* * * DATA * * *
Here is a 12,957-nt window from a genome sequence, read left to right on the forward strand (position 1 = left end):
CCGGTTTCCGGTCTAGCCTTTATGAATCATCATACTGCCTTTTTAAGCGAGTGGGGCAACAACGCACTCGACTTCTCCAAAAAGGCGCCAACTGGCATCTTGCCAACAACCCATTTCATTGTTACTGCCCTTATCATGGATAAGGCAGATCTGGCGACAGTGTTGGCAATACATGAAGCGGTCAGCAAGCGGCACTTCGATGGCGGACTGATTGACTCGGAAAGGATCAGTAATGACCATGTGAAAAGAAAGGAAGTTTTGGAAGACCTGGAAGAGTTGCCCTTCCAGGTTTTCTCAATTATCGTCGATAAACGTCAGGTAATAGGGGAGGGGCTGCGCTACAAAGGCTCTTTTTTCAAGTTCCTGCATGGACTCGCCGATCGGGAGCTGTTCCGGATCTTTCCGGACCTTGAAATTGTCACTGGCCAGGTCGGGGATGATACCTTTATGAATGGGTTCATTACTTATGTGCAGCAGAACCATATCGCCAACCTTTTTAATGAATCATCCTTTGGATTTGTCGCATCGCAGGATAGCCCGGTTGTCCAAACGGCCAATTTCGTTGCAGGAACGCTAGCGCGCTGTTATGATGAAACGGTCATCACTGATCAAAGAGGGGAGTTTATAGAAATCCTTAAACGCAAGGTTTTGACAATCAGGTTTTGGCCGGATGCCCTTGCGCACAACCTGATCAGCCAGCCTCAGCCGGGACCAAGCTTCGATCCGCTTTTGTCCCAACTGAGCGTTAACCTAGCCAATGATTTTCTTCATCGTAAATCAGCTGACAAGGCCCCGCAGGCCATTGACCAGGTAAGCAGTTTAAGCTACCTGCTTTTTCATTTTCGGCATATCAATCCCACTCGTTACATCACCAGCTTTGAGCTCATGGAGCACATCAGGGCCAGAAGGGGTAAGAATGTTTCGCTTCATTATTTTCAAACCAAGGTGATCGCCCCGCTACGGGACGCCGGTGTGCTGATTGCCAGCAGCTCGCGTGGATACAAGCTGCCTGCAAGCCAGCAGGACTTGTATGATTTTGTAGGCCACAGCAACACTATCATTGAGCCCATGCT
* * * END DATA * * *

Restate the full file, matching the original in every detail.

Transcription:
Here is a 12,957-nt window from a genome sequence, read left to right on the forward strand (position 1 = left end):
CCGGTTTCCGGTCTAGCCTTTATGAATCATCATACTGCCTTTTTAAGCGAGTGGGGCAACAACGCACTCGACTTCTCCAAAAAGGCGCCAACTGGCATCTTGCCAACAACCCATTTCATTGTTACTGCCCTTATCATGGATAAGGCAGATCTGGCGACAGTGTTGGCAATACATGAAGCGGTCAGCAAGCGGCACTTCGATGGCGGACTGATTGACTCGGAAAGGATCAGTAATGACCATGTGAAAAGAAAGGAAGTTTTGGAAGACCTGGAAGAGTTGCCCTTCCAGGTTTTCTCAATTATCGTCGATAAACGTCAGGTAATAGGGGAGGGGCTGCGCTACAAAGGCTCTTTTTTCAAGTTCCTGCATGGACTCGCCGATCGGGAGCTGTTCCGGATCTTTCCGGACCTTGAAATTGTCACTGGCCAGGTCGGGGATGATACCTTTATGAATGGGTTCATTACTTATGTGCAGCAGAACCATATCGCCAACCTTTTTAATGAATCATCCTTTGGATTTGTCGCATCGCAGGATAGCCCGGTTGTCCAAACGGCCAATTTCGTTGCAGGAACGCTAGCGCGCTGTTATGATGAAACGGTCATCACTGATCAAAGAGGGGAGTTTATAGAAATCCTTAAACGCAAGGTTTTGACAATCAGGTTTTGGCCGGATGCCCTTGCGCACAACCTGATCAGCCAGCCTCAGCCGGGACCAAGCTTCGATCCGCTTTTGTCCCAACTGAGCGTTAACCTAGCCAATGATTTTCTTCATCGTAAATCAGCTGACAAGGCCCCGCAGGCCATTGACCAGGTAAGCAGTTTAAGCTACCTGCTTTTTCATTTTCGGCATATCAATCCCACTCGTTACATCACCAGCTTTGAGCTCATGGAGCACATCAGGGCCAGAAGGGGTAAGAATGTTTCGCTTCATTATTTTCAAACCAAGGTGATCGCCCCGCTACGGGACGCCGGTGTGCTGATTGCCAGCAGCTCGCGTGGATACAAGCTGCCTGCAAGCCAGCAGGACTTGTATGATTTTGTAGGCCACAGCAACACTATCATTGAGCCCATGCT